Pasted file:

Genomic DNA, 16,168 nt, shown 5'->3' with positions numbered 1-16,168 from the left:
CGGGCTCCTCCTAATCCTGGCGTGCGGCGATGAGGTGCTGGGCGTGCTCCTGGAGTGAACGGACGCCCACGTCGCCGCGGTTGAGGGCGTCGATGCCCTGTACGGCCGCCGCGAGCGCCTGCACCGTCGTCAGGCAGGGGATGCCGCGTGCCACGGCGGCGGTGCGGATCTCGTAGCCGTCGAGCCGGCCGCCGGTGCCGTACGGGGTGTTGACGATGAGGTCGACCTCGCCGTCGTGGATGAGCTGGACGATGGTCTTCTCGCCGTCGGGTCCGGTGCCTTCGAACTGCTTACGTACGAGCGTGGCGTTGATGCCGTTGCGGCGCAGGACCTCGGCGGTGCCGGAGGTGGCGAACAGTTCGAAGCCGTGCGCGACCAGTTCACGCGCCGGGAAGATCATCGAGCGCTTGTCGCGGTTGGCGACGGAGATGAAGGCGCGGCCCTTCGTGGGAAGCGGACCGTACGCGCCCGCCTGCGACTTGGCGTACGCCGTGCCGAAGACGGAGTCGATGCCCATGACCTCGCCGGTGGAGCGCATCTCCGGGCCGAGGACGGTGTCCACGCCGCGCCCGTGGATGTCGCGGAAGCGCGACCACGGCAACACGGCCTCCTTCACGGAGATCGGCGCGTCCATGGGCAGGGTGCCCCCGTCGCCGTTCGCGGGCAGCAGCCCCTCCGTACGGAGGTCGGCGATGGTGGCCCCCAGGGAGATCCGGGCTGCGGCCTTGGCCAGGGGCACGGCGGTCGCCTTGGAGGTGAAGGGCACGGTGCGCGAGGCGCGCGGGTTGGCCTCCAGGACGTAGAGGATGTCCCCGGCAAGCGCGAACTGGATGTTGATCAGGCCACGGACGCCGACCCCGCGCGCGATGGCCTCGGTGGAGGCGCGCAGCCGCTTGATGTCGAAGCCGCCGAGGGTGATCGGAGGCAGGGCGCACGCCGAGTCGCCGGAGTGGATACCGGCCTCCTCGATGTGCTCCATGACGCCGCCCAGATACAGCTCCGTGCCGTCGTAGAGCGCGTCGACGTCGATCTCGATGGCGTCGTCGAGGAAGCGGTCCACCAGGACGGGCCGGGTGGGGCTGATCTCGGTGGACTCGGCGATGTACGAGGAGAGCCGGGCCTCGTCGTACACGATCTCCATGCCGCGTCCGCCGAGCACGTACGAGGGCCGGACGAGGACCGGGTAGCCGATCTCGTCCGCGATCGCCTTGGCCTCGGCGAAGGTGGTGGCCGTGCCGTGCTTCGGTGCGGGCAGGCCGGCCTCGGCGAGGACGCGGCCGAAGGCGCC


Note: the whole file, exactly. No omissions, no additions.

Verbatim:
Genomic DNA, 16,168 nt, shown 5'->3' with positions numbered 1-16,168 from the left:
CGGGCTCCTCCTAATCCTGGCGTGCGGCGATGAGGTGCTGGGCGTGCTCCTGGAGTGAACGGACGCCCACGTCGCCGCGGTTGAGGGCGTCGATGCCCTGTACGGCCGCCGCGAGCGCCTGCACCGTCGTCAGGCAGGGGATGCCGCGTGCCACGGCGGCGGTGCGGATCTCGTAGCCGTCGAGCCGGCCGCCGGTGCCGTACGGGGTGTTGACGATGAGGTCGACCTCGCCGTCGTGGATGAGCTGGACGATGGTCTTCTCGCCGTCGGGTCCGGTGCCTTCGAACTGCTTACGTACGAGCGTGGCGTTGATGCCGTTGCGGCGCAGGACCTCGGCGGTGCCGGAGGTGGCGAACAGTTCGAAGCCGTGCGCGACCAGTTCACGCGCCGGGAAGATCATCGAGCGCTTGTCGCGGTTGGCGACGGAGATGAAGGCGCGGCCCTTCGTGGGAAGCGGACCGTACGCGCCCGCCTGCGACTTGGCGTACGCCGTGCCGAAGACGGAGTCGATGCCCATGACCTCGCCGGTGGAGCGCATCTCCGGGCCGAGGACGGTGTCCACGCCGCGCCCGTGGATGTCGCGGAAGCGCGACCACGGCAACACGGCCTCCTTCACGGAGATCGGCGCGTCCATGGGCAGGGTGCCCCCGTCGCCGTTCGCGGGCAGCAGCCCCTCCGTACGGAGGTCGGCGATGGTGGCCCCCAGGGAGATCCGGGCTGCGGCCTTGGCCAGGGGCACGGCGGTCGCCTTGGAGGTGAAGGGCACGGTGCGCGAGGCGCGCGGGTTGGCCTCCAGGACGTAGAGGATGTCCCCGGCAAGCGCGAACTGGATGTTGATCAGGCCACGGACGCCGACCCCGCGCGCGATGGCCTCGGTGGAGGCGCGCAGCCGCTTGATGTCGAAGCCGCCGAGGGTGATCGGAGGCAGGGCGCACGCCGAGTCGCCGGAGTGGATACCGGCCTCCTCGATGTGCTCCATGACGCCGCCCAGATACAGCTCCGTGCCGTCGTAGAGCGCGTCGACGTCGATCTCGATGGCGTCGTCGAGGAAGCGGTCCACCAGGACGGGCCGGGTGGGGCTGATCTCGGTGGACTCGGCGATGTACGAGGAGAGCCGGGCCTCGTCGTACACGATCTCCATGCCGCGTCCGCCGAGCACGTACGAGGGCCGGACGAGGACCGGGTAGCCGATCTCGTCCGCGATCGCCTTGGCCTCGGCGAAGGTGGTGGCCGTGCCGTGCTTCGGTGCGGGCAGGCCGGCCTCGGCGAGGACGCGGCCGAAGGCGCC